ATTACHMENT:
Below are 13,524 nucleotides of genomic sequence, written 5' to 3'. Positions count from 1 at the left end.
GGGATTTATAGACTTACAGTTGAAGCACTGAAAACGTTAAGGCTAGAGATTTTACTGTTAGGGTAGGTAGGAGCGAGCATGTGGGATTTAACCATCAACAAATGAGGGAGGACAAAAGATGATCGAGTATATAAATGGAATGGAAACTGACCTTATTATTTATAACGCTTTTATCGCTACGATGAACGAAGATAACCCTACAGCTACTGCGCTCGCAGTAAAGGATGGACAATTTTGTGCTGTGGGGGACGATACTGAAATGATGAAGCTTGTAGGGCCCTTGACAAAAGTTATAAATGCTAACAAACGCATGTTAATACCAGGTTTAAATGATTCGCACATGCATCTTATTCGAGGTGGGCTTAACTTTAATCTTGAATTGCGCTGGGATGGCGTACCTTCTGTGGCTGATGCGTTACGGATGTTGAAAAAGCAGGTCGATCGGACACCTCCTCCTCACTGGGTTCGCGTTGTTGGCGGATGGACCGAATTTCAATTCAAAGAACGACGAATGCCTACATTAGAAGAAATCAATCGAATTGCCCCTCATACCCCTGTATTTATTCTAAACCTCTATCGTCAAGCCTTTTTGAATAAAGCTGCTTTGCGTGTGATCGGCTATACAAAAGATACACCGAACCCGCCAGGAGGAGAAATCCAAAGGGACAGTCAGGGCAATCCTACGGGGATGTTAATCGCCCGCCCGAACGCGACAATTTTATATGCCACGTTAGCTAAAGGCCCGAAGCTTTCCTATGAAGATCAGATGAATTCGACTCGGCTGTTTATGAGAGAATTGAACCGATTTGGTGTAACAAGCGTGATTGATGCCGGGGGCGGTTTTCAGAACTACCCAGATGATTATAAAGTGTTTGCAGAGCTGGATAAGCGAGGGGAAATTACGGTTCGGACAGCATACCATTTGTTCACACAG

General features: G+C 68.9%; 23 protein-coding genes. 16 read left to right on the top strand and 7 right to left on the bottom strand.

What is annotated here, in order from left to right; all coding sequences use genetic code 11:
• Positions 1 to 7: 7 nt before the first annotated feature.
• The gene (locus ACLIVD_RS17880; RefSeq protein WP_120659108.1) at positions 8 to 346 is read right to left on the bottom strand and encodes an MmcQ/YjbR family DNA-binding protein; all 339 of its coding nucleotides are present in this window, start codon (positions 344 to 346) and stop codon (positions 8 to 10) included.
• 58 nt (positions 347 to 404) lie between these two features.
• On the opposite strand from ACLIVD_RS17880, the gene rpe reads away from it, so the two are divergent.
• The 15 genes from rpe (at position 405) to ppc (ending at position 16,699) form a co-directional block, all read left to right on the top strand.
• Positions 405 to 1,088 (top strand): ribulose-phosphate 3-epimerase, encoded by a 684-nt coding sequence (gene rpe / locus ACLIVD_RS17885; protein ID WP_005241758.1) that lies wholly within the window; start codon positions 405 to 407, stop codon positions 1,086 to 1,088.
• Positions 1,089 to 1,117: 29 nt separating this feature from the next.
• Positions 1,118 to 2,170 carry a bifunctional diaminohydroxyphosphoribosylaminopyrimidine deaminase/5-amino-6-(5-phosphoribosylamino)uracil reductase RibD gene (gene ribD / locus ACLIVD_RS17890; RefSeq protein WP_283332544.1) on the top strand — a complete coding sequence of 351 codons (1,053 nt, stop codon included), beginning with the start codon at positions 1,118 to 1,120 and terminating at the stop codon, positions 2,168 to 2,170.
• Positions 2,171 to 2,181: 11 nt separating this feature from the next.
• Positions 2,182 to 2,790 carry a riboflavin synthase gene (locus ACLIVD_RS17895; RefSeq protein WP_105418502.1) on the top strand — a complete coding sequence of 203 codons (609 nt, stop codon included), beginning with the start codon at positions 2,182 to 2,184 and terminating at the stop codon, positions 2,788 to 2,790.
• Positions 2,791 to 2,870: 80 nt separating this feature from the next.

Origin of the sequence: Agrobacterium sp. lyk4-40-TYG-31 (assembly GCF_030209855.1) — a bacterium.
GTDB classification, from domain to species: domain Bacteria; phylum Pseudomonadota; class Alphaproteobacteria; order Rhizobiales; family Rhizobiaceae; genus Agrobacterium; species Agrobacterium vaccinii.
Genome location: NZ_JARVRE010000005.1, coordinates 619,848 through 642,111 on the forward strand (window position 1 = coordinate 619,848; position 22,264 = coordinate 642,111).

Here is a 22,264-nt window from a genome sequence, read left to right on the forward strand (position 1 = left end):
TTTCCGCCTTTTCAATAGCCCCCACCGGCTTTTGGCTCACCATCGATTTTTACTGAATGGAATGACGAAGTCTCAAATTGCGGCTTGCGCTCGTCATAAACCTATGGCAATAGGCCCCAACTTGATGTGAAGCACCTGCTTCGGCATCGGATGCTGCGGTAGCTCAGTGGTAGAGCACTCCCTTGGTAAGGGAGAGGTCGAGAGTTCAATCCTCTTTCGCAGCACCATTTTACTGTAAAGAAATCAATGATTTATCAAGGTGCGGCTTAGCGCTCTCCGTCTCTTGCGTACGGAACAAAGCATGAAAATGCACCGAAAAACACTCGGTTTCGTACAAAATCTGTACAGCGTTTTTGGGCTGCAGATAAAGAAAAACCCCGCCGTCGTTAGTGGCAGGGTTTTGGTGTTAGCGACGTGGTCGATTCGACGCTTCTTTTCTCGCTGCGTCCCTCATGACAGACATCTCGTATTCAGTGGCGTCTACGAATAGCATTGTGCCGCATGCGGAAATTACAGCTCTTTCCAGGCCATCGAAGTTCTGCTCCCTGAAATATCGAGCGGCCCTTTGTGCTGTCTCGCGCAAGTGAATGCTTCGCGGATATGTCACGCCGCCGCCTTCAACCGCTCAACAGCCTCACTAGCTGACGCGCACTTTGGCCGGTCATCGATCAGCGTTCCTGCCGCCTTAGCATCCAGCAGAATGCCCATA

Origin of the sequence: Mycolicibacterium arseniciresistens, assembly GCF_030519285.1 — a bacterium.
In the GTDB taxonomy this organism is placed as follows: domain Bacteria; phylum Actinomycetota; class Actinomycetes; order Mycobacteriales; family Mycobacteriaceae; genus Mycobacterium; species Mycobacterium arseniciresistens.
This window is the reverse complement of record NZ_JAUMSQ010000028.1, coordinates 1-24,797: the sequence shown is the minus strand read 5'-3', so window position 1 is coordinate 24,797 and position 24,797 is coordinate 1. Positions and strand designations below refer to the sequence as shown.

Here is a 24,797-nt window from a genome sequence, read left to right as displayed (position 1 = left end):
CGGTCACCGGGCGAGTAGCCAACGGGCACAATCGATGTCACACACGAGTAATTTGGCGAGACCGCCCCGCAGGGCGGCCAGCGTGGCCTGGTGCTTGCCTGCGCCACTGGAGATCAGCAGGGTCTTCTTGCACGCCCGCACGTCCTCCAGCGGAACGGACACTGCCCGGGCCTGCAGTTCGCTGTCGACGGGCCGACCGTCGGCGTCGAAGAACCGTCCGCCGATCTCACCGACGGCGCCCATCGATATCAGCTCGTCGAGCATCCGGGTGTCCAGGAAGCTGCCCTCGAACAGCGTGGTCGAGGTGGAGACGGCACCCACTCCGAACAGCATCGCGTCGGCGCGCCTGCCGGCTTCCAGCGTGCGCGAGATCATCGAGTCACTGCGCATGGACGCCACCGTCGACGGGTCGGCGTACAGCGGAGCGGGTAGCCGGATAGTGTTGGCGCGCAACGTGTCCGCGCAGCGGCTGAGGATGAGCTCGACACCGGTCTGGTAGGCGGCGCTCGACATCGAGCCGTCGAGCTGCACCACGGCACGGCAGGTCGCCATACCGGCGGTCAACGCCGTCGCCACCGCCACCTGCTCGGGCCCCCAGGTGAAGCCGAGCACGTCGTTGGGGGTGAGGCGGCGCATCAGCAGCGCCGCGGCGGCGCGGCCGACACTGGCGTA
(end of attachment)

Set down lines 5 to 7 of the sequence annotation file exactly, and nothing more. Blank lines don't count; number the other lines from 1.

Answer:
• Positions 1 to 7: 7 nt before the first annotated feature.
• The gene (locus ACLIVD_RS17880; RefSeq protein WP_120659108.1) at positions 8 to 346 is read right to left on the bottom strand and encodes an MmcQ/YjbR family DNA-binding protein; all 339 of its coding nucleotides are present in this window, start codon (positions 344 to 346) and stop codon (positions 8 to 10) included.
• 58 nt (positions 347 to 404) lie between these two features.